Craze is a pre-workout supplement made by the supplement company Driven Sports. It has recently been pulled off of retail shelves as cautionary reports from labs started accruing. The reports are accusing Craze of containing an amphetamine analogue that is used as a recreational drug and has never before been used on humans. Researched provided by Harvard Medical School, the US FDA, the South Korean National Forensic Service, and the RIVM in the Netherlands were all involved in the Craze takedown.
What initially led to these studies were reports from the WADA. The WADA reported that doping hunters discovered methamphetamine analogues in tested athletes that had never been seen on previous doping tests. Every one of the athletes who were caught came clean about their Craze use. After all, it was legal and presumed harmless. The researchers then went off to buy a few tubs of Craze and proceeded to analyze the contents in their labs.
Craze disclosed some common analogues of beta-phenylethylamine, which is a mild stimulant found in many common foods including chocolate. There was a very peculiar substance that raised suspicions, however; N,N-diethyl-phenylethylamine. Underground supplements companies are not regulated by the FDA and are very good at adding amphetamines or other stimulants and listing them as a peculiar name on the nutrition label. Researchers think that the listed “N,N-diethyl-phenylethylamine” is actually N,alpha-di-ethylphenylethylamine. If this is proved true, then Driven Sports did in fact include an amphetamine analogue in the product.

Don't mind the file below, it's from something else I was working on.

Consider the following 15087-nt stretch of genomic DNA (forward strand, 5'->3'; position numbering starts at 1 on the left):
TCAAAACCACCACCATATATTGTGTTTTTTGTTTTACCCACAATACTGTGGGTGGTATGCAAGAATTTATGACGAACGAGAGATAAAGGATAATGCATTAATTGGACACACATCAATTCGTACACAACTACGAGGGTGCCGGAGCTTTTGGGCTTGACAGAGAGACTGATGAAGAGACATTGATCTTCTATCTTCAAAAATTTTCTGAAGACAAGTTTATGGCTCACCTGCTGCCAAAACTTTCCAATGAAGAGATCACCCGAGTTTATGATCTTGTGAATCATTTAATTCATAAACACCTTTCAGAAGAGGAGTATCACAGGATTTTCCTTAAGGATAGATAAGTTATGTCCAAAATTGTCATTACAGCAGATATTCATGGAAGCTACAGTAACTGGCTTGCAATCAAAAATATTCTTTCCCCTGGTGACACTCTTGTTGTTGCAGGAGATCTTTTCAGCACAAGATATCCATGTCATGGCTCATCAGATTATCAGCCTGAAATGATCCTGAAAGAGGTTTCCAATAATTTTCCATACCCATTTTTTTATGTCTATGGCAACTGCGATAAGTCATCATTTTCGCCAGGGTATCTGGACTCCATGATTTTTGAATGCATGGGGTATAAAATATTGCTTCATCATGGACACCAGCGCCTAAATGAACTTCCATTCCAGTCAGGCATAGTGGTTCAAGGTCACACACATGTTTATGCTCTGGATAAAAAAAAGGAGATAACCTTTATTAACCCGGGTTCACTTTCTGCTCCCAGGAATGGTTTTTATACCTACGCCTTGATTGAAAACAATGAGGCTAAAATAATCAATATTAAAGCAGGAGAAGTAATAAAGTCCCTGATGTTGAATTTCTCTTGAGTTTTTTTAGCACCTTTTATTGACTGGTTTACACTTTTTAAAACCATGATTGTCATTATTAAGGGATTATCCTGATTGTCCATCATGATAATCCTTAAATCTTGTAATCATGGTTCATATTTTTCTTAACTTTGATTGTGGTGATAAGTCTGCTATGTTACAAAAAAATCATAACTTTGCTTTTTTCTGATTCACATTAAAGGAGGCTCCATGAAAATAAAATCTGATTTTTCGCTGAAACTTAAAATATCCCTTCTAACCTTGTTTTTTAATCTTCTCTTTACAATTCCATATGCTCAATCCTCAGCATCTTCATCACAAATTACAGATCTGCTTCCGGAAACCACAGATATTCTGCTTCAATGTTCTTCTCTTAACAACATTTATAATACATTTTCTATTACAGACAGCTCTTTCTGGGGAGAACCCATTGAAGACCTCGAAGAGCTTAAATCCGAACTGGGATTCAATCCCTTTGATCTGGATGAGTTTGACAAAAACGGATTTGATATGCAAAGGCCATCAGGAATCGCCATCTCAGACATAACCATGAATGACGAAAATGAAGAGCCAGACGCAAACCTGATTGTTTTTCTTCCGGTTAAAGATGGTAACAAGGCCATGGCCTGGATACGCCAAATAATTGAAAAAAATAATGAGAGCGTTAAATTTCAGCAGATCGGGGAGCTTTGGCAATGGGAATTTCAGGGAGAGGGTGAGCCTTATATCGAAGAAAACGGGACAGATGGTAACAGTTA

Close to Meth
If you were to attach a methyl group to Beta-phenylethylamine, you can protect the substance from enzymes and therefore boost the stimulant activity. So what has happened is the harmless compound gets turned into the street drug amphetamine. If you attach one more methyl group, then you get methamphetamine, otherwise known as “Meth.” The substance that the researchers found in Craze was one that is created by attaching two ethyl (not methyl) groups to beta-phenylethylamine. It is called N,alpha-di-ethylphenylethylamine.
No research has been done on humans. In fact, the only research done with this compound has been on animals. Knoll Pharmaceuticals patented it in 1988 and considered marketing it as a stimulant. Knoll calculated the effective human dosing should be around 10-150mgs and the most suitable being 30mgs. Interestingly enough, when the researchers measured the amount of the drug in Craze, it proved to be between 21 and 35mgs per scoop. Iiiiiiinteresting.
Driven Sports has announced that this substance naturally occurs in the dendrobium orchid and Craze includes extracts of this plant. This sounds remarkably similar to the Jack3d case about a year ago. Plant “extracts” always seem to be the go-to for supplement companies in hot water. Researchers say it is highly unlikely that Craze contains these extracts causing such a measured dose. Below is a quote from them. Stay safe my friends.